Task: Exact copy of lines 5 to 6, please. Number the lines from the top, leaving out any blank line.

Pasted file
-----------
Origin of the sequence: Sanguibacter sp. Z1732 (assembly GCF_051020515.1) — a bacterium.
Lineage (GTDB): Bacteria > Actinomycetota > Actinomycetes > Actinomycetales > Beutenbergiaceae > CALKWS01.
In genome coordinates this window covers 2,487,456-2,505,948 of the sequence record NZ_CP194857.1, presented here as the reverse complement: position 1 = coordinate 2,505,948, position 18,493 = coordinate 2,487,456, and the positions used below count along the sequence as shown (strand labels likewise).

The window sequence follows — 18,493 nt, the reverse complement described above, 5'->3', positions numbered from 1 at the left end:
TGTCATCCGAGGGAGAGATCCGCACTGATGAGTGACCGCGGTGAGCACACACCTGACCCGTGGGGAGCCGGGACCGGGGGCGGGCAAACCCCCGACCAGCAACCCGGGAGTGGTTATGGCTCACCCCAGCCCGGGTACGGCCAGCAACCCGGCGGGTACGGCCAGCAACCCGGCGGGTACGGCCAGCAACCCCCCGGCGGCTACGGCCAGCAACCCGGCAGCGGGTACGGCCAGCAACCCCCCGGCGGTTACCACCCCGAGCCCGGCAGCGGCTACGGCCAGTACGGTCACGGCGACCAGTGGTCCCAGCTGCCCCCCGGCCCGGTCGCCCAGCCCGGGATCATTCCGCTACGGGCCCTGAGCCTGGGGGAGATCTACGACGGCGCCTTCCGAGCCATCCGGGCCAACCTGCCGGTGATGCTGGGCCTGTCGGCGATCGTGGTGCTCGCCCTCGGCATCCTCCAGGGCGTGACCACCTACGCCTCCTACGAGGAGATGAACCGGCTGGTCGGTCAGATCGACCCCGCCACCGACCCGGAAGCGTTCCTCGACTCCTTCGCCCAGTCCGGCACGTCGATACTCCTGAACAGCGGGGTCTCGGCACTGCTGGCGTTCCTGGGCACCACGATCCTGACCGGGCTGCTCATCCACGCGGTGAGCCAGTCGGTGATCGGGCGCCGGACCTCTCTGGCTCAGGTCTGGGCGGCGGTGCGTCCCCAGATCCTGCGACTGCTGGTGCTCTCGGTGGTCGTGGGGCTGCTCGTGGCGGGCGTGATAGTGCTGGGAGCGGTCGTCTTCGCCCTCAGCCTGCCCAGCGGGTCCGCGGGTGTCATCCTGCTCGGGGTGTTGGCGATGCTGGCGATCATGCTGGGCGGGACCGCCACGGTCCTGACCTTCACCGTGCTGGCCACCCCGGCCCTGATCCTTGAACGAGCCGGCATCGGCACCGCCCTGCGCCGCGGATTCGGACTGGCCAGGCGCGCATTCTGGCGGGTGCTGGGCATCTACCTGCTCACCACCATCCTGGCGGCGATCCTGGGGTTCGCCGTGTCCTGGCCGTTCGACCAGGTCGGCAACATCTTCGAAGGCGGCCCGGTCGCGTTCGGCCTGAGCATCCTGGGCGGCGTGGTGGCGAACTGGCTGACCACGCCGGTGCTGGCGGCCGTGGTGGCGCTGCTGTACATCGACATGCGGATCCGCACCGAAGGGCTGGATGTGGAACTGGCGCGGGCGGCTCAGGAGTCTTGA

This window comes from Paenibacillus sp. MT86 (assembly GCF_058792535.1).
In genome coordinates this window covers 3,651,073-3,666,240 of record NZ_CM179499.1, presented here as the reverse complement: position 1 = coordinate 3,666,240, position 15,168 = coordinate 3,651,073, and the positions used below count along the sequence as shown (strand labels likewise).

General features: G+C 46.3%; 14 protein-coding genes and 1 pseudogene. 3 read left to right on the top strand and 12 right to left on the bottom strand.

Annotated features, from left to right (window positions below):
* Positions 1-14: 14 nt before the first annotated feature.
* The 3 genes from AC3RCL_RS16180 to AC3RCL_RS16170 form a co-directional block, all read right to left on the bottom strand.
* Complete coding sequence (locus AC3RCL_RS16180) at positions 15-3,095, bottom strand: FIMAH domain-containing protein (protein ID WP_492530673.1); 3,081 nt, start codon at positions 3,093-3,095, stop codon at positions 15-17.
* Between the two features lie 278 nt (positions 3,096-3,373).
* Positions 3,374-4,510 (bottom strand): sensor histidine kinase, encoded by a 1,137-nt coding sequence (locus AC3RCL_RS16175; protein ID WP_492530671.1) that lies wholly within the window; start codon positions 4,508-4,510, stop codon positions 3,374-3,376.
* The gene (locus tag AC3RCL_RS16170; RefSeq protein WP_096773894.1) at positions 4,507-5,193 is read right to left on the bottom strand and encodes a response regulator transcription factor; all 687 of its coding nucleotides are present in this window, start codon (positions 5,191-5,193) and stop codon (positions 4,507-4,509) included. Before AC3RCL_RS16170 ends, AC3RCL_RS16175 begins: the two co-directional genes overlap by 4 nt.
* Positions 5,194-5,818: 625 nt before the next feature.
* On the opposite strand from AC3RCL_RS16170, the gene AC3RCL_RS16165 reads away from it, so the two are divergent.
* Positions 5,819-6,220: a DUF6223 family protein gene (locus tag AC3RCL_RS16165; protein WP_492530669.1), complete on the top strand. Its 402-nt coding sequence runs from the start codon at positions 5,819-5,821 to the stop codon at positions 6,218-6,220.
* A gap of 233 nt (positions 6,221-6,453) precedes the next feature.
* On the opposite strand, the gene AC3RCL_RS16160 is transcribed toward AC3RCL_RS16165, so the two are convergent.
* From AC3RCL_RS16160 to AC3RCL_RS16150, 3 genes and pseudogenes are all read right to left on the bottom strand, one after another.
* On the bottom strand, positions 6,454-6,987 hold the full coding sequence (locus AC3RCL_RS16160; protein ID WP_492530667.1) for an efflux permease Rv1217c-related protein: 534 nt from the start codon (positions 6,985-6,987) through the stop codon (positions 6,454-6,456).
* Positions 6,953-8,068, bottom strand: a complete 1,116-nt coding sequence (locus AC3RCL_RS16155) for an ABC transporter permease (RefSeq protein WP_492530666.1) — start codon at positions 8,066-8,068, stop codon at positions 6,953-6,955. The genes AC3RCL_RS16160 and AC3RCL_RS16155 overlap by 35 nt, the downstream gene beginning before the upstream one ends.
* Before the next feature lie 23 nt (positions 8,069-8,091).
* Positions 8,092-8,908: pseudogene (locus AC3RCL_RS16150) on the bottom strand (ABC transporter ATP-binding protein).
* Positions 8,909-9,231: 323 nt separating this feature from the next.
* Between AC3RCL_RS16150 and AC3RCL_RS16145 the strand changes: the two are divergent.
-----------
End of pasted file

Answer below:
TGTCATCCGAGGGAGAGATCCGCACTGATGAGTGACCGCGGTGAGCACACACCTGACCCGTGGGGAGCCGGGACCGGGGGCGGGCAAACCCCCGACCAGCAACCCGGGAGTGGTTATGGCTCACCCCAGCCCGGGTACGGCCAGCAACCCGGCGGGTACGGCCAGCAACCCGGCGGGTACGGCCAGCAACCCCCCGGCGGCTACGGCCAGCAACCCGGCAGCGGGTACGGCCAGCAACCCCCCGGCGGTTACCACCCCGAGCCCGGCAGCGGCTACGGCCAGTACGGTCACGGCGACCAGTGGTCCCAGCTGCCCCCCGGCCCGGTCGCCCAGCCCGGGATCATTCCGCTACGGGCCCTGAGCCTGGGGGAGATCTACGACGGCGCCTTCCGAGCCATCCGGGCCAACCTGCCGGTGATGCTGGGCCTGTCGGCGATCGTGGTGCTCGCCCTCGGCATCCTCCAGGGCGTGACCACCTACGCCTCCTACGAGGAGATGAACCGGCTGGTCGGTCAGATCGACCCCGCCACCGACCCGGAAGCGTTCCTCGACTCCTTCGCCCAGTCCGGCACGTCGATACTCCTGAACAGCGGGGTCTCGGCACTGCTGGCGTTCCTGGGCACCACGATCCTGACCGGGCTGCTCATCCACGCGGTGAGCCAGTCGGTGATCGGGCGCCGGACCTCTCTGGCTCAGGTCTGGGCGGCGGTGCGTCCCCAGATCCTGCGACTGCTGGTGCTCTCGGTGGTCGTGGGGCTGCTCGTGGCGGGCGTGATAGTGCTGGGAGCGGTCGTCTTCGCCCTCAGCCTGCCCAGCGGGTCCGCGGGTGTCATCCTGCTCGGGGTGTTGGCGATGCTGGCGATCATGCTGGGCGGGACCGCCACGGTCCTGACCTTCACCGTGCTGGCCACCCCGGCCCTGATCCTTGAACGAGCCGGCATCGGCACCGCCCTGCGCCGCGGATTCGGACTGGCCAGGCGCGCATTCTGGCGGGTGCTGGGCATCTACCTGCTCACCACCATCCTGGCGGCGATCCTGGGGTTCGCCGTGTCCTGGCCGTTCGACCAGGTCGGCAACATCTTCGAAGGCGGCCCGGTCGCGTTCGGCCTGAGCATCCTGGGCGGCGTGGTGGCGAACTGGCTGACCACGCCGGTGCTGGCGGCCGTGGTGGCGCTGCTGTACATCGACATGCGGATCCGCACCGAAGGGCTGGATGTGGAACTGGCGCGGGCGGCTCAGGAGTCTTGA

This window comes from Paenibacillus sp. MT86 (assembly GCF_058792535.1).